“Libraries are fundamental pieces of communities,” said a comment submitted by Morgan Hemingway. “There are children who eat there during the summer, children who come here after school instead of getting mixed up in trouble, and children for who this is their safe space between school ending and their parents getting off of work. For adults, this is a place they can seek employment or use the internet and resources to seek assistance and contact loved ones.”

Others wrote about the library in a more personal way.

“I would still be homeless and wouldn’t have the computer in front of me to write this on if not for the library and the services it provided me,” Nina Sibley’s comment said. “It’s shameful to think about cutting the library millage when so many people are out of work and facing eviction.

City Councilwoman Helena Moreno argued that the rededication made sense for two reasons: the city is facing budget shortfalls on a wide range of vital city services, and the library has had annual budget surpluses ever since voters approved the second property tax dedication for the library system in 2015. 

“The positive part about dedicated millages is that the money goes to an important dedicated cause,” Moreno said. “The negative part is that once they are dedicated, even when there are great surpluses, the money ends up getting stuck in special funds, and it’s really hard for us to get those funds out. We have seen this in particular with the dedicated millages for the library.”

In his presentation, Montaño claimed that the library had spent, on average, 11 percent less than it collected in property taxes since the new tax went into effect in 2016. However, that average results from higher surpluses in 2016 and 2017. The figure was only 2.1 percent in 2018 and 3.2 percent in 2019.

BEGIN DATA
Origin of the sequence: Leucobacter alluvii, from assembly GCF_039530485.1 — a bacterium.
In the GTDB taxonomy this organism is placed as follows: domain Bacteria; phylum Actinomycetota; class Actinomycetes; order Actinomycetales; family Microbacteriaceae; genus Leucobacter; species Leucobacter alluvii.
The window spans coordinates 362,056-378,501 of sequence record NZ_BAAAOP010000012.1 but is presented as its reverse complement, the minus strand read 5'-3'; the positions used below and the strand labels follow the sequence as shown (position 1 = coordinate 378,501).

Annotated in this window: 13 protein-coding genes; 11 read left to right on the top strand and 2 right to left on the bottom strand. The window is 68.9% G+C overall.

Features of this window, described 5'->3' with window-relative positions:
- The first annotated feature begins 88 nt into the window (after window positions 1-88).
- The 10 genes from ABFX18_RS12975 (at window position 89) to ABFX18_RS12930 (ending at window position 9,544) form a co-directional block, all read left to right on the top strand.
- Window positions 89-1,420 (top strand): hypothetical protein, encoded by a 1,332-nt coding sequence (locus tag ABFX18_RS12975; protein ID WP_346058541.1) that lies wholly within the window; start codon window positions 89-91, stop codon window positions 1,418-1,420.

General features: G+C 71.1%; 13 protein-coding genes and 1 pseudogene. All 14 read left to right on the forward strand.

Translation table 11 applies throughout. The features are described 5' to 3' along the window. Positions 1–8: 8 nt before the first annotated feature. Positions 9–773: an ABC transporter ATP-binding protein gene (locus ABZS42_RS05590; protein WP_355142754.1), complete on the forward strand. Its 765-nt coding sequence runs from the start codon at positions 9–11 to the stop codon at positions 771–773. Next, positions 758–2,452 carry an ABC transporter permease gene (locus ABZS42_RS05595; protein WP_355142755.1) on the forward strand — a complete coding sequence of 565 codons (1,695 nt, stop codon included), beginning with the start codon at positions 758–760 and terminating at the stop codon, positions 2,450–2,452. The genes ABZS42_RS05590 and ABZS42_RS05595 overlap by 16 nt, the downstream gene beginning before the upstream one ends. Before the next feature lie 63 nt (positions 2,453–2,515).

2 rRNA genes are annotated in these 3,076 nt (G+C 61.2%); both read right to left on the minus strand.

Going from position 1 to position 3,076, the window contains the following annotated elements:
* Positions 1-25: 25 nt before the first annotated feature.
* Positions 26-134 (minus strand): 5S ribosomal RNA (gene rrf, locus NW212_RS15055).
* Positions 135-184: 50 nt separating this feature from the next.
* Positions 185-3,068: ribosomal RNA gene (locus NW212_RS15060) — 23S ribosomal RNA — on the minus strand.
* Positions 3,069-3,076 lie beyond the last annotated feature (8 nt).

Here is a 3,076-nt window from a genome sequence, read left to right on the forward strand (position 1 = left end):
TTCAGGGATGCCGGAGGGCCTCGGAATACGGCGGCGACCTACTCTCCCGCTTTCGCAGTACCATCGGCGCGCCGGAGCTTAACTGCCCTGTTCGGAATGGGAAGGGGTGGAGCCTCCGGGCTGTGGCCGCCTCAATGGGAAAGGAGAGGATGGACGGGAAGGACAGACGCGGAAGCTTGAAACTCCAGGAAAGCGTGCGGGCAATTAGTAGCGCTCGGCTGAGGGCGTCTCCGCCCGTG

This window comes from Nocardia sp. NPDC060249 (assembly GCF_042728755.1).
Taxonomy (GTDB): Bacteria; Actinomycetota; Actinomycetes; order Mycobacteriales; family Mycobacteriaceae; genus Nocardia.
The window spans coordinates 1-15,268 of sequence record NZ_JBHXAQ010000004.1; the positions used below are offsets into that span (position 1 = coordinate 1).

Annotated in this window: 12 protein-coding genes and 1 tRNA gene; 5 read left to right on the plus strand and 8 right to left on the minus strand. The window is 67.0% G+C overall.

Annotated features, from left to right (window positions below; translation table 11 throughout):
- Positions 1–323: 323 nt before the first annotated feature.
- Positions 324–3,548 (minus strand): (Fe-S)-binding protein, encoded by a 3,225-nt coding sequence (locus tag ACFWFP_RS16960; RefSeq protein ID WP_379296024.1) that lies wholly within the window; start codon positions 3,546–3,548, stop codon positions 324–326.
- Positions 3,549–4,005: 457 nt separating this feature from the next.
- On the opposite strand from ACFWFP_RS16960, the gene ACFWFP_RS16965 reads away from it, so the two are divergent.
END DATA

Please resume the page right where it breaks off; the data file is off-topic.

He also said that the library had $11.6 million in reserve funding. But again, most of that accrued in the first two years that the new tax was being collected.

Over the last two years, the library has spent just over 97 percent of its collected property taxes, according to Montaño’s presentation. 

Several times during Tuesday’s meeting, Montaño and council members framed the proposal as an overall decrease in taxes for residents. 

“As we present it, it would actually mean a tax decrease,” Montaño said during his presentation.

Councilman Joe Giarrusso asked him to explain that to residents further.

“I think the first question people are going to have on their mind is, ‘if I’m not making money and if I might be evicted or if my assessment has gone up, why should I be in favor of this?’ And I think the notion that the tax rate goes down is a really important part of that calculus.”

Montaño went on to explain that the ballot initiative itself would not result in a decrease in the property tax rate. The proposal is for a rededication of existing taxes. The decrease results from different tax proposal the Cantrell administration is working on. 

He said they will be asking the Board of Liquidation, which sets a special millage to pay off the city’s bond, to lower its millage, now set at about seven times the rate of the library millage. But the ballot measure on the table will not directly change that rate. 

It’s unclear what will happen to the library system if the rededication is placed on the ballot by the City Council and approved by residents. 

“So what do these cuts mean? Well at this point we don’t know the specifics.” Morley said on Tuesday’s conference call. “Clearly, the library will not be able to operate at its current level with a 40 to 50 percent budget cut.”

Montaño said there was no current plan to close any library. In his presentation, he pointed out that the library spends 75 percent of its funding on personnel costs. There are 223 people currently working for the library.

Michael Isaac Stein

Michael Isaac Stein covers New Orleans' cultural economy and local government for The Lens. Before joining the staff, he freelanced for The Lens as well as The Intercept, CityLab, The New Republic, and...